Down Syndrome Siblings Tackle Himalayas
Interview with documentary filmmaker, Yonatan Nir
"It's not about the mountain."
Director Yonatan Nir with Ztlil Oriel, one of the film's protagonists, India, 2013
(Image by Yonatan Nir) Details DMCA
My guest today is Yonatan Nir, director of the documentary film, My Hero Brother. Welcome to OpEdNews, Yonatan.
Joan Brunwasser: Your film won the best documentary and audience choice awards at the 2017 Santa Barbara International Film Festival as well as the Best International Director Award at the DocEdge Film Festival in New Zealand and several other awards. And I was lucky enough to see it at the recent Israeli Film Festival in Chicago.
The subject matter is quite intriguing: 11 young adults with Down Syndrome and their siblings take a two-week trip to India, including a mountain trek, high in the Himalayas. How did you happen upon this story?
Yonatan Nir: In 2012, I was finishing another film called Dolphin Boy and were looking for my next project. One evening, I watched the Israeli news and saw a report about this young Israeli named Enosh Cassel, who took his brother Hannan, who has Down Syndrome, on a one on one journey to Nepal.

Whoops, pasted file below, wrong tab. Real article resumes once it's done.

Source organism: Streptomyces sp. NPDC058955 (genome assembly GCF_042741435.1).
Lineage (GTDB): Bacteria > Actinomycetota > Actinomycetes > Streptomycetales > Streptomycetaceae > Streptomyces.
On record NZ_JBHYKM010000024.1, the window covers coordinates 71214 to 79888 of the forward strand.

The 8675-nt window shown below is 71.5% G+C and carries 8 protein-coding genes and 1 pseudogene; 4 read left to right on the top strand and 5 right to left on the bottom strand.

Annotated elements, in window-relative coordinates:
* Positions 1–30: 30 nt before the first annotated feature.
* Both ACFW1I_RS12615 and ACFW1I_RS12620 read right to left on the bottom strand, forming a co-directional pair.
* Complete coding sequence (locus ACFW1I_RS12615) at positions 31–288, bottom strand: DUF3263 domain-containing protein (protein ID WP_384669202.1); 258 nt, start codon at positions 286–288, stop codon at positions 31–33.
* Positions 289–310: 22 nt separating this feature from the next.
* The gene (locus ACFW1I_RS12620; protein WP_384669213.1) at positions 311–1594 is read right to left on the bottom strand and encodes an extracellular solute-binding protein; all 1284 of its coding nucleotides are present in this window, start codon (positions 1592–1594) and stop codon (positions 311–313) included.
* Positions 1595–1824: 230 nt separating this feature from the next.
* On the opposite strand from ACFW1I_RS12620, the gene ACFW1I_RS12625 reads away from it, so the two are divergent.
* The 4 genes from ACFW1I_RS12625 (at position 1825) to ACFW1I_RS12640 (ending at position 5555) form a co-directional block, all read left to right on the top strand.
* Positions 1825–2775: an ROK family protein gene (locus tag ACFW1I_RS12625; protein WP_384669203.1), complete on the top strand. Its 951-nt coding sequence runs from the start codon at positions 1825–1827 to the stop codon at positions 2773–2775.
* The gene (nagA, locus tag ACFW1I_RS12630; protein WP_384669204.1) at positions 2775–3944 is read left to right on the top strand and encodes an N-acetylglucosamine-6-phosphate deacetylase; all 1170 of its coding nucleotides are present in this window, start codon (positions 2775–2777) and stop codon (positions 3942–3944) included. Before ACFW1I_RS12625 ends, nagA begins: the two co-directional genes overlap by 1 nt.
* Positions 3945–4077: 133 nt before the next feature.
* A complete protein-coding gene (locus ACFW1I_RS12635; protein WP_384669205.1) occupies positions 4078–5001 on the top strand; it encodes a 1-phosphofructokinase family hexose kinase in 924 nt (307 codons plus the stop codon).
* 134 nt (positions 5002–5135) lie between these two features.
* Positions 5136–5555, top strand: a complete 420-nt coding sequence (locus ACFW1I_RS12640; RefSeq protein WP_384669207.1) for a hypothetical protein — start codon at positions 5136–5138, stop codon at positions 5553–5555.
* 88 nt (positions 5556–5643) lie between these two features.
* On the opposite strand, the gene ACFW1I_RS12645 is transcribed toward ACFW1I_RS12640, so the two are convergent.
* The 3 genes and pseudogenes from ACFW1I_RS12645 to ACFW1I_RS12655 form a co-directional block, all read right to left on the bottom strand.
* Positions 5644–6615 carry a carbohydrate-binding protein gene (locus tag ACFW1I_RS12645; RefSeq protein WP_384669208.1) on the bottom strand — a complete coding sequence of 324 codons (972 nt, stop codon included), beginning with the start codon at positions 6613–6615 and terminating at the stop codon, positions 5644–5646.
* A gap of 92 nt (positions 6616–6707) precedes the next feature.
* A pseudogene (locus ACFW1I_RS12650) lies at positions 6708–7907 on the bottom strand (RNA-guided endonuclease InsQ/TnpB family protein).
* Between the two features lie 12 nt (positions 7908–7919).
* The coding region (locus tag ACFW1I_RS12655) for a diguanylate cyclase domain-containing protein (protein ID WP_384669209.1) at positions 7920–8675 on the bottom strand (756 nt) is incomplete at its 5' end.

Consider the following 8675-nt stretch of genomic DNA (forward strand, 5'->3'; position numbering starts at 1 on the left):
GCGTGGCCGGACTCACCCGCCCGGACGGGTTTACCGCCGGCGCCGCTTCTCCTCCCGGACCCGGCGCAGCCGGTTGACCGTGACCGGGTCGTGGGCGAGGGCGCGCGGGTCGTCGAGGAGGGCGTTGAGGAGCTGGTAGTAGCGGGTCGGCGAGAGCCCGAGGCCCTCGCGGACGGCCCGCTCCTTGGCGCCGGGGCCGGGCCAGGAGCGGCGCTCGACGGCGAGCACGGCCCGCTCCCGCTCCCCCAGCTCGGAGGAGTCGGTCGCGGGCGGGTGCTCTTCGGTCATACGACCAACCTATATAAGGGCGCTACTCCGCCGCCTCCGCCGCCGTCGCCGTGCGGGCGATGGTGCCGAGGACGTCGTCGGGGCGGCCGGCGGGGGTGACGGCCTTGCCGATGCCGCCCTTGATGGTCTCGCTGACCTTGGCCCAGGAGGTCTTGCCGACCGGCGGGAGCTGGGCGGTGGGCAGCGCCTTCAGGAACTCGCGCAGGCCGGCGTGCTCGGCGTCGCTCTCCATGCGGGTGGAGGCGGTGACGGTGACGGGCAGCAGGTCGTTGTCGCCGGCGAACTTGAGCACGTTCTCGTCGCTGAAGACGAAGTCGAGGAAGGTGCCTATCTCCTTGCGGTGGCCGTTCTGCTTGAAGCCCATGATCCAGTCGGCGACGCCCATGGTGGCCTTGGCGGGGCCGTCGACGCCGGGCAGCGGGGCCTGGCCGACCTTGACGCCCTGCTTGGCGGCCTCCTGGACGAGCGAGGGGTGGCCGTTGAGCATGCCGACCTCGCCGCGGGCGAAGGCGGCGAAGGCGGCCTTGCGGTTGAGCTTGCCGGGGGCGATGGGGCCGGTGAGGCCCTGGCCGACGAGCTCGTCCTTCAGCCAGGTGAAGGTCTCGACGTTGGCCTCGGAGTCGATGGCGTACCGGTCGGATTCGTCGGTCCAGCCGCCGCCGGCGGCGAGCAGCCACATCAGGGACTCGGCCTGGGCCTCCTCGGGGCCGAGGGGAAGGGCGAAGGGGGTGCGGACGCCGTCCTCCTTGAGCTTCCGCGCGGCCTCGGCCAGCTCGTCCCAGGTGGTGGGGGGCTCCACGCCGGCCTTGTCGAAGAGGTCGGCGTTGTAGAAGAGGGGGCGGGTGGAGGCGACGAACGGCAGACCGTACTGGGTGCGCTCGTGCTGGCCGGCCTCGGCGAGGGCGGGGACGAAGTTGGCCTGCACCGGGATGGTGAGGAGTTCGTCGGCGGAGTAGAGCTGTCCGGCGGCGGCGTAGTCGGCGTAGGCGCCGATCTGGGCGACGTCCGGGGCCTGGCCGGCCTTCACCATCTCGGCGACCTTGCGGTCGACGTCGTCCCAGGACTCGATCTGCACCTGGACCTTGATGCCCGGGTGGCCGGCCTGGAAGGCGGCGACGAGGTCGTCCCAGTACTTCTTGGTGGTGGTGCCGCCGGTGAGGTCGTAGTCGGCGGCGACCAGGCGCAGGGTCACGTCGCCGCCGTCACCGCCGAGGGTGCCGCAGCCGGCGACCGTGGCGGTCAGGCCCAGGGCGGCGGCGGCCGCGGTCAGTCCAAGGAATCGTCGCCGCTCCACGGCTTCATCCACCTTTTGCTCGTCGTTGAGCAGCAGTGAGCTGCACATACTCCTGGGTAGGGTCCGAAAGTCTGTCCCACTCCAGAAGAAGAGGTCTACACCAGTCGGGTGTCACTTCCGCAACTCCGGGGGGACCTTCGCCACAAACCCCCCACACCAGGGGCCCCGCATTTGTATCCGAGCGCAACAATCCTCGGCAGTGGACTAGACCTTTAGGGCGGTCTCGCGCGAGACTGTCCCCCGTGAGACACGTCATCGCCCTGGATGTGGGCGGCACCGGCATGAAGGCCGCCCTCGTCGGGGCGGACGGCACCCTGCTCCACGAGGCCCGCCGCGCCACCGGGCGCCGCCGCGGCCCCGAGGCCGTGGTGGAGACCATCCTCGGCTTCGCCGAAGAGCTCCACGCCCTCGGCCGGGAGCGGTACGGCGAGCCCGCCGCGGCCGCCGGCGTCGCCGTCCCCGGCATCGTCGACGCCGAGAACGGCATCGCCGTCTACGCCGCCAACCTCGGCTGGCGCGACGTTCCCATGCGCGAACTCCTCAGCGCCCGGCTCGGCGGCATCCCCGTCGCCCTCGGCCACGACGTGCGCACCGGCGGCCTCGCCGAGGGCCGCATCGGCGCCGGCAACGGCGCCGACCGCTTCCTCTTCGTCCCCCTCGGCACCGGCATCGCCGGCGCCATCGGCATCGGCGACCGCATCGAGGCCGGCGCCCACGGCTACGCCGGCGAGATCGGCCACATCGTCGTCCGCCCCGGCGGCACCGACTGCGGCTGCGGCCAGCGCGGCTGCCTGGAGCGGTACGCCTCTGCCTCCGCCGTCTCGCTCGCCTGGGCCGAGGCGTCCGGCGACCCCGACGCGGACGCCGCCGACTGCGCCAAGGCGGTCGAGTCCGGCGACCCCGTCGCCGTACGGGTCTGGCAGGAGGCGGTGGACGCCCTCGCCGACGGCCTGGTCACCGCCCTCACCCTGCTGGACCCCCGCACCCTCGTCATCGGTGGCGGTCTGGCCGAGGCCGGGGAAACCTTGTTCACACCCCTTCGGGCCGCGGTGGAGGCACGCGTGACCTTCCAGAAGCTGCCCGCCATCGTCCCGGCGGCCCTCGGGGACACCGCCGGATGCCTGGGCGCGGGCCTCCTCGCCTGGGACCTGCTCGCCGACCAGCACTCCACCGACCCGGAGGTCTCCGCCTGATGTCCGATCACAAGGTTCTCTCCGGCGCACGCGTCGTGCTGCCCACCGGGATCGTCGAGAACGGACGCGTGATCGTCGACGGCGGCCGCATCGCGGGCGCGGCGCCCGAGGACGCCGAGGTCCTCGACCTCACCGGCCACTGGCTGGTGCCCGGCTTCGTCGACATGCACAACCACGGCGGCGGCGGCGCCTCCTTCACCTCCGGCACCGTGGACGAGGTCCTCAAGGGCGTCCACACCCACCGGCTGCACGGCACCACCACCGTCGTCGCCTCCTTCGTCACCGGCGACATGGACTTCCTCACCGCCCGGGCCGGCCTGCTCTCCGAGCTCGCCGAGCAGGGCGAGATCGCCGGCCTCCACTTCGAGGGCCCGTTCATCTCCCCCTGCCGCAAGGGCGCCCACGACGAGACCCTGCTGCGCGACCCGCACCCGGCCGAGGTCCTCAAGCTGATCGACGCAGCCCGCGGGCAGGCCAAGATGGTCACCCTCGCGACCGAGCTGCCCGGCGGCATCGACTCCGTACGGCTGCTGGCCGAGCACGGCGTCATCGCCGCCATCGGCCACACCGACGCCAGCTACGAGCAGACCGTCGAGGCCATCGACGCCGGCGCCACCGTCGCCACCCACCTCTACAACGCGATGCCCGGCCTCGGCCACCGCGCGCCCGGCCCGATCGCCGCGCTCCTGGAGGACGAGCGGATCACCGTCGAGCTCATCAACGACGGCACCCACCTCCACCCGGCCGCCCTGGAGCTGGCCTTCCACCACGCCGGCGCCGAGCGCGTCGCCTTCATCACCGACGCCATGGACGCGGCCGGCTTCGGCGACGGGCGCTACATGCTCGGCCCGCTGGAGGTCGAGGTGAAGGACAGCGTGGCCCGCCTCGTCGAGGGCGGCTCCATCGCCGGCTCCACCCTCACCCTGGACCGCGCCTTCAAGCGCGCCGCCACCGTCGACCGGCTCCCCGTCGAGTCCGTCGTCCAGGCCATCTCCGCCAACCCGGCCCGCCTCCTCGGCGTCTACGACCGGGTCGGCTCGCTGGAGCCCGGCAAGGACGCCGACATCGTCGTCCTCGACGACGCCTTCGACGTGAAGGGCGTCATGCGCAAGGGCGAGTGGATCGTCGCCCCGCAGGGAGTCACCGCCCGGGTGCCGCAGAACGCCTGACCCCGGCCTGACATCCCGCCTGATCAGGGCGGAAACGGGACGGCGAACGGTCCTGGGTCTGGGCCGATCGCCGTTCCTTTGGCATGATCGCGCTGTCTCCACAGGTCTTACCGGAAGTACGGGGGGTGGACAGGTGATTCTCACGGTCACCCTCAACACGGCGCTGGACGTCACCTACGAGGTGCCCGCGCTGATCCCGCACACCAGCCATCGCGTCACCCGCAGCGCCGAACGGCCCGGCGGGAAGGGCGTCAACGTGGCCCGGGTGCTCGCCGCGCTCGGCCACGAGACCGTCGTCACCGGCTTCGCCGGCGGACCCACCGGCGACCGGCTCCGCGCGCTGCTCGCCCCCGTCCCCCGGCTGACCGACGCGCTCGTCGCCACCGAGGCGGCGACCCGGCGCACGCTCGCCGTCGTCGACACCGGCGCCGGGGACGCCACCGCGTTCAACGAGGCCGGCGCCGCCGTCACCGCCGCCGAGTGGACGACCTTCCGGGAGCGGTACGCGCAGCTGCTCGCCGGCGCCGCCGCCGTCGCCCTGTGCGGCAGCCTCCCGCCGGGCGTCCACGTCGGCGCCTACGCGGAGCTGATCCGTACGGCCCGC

I grew up on a kibbutz and with me in the same class was a girl with Down Syndrome. I always liked her so this was not entirely new for me, but something in the brotherhood between Enosh and Hannan moved me from deep inside.
Fast forward a year or so later, i got a phone call from a friend who told me about this group of young people with DS who were planning to go to India with their siblings.
It turns out that many people who have siblings with special needs saw the same report I saw and contacted Enosh. Together with his friend Itamar Peleg, who has a travel company, they founded this group and raised money to go all together on this trip.
I joined them one or two months later with my crew, aiming to create a documentary about their journey to the Himalayas and through that, to dig into their special relationship with their siblings.
JB: I'm wondering how this works. Did they contact you? Or did you reach out and say, "Hey, I heard about this, it looks great and I'd like to film it?" And if it was you who made the first move, were Enosh and Itamar concerned about how the trip and its participants might be affected by being filmed?
YN: They thought it was a good idea to document the trip and actually had contact with a few other filmmakers that were interested but they didn't find the right one.
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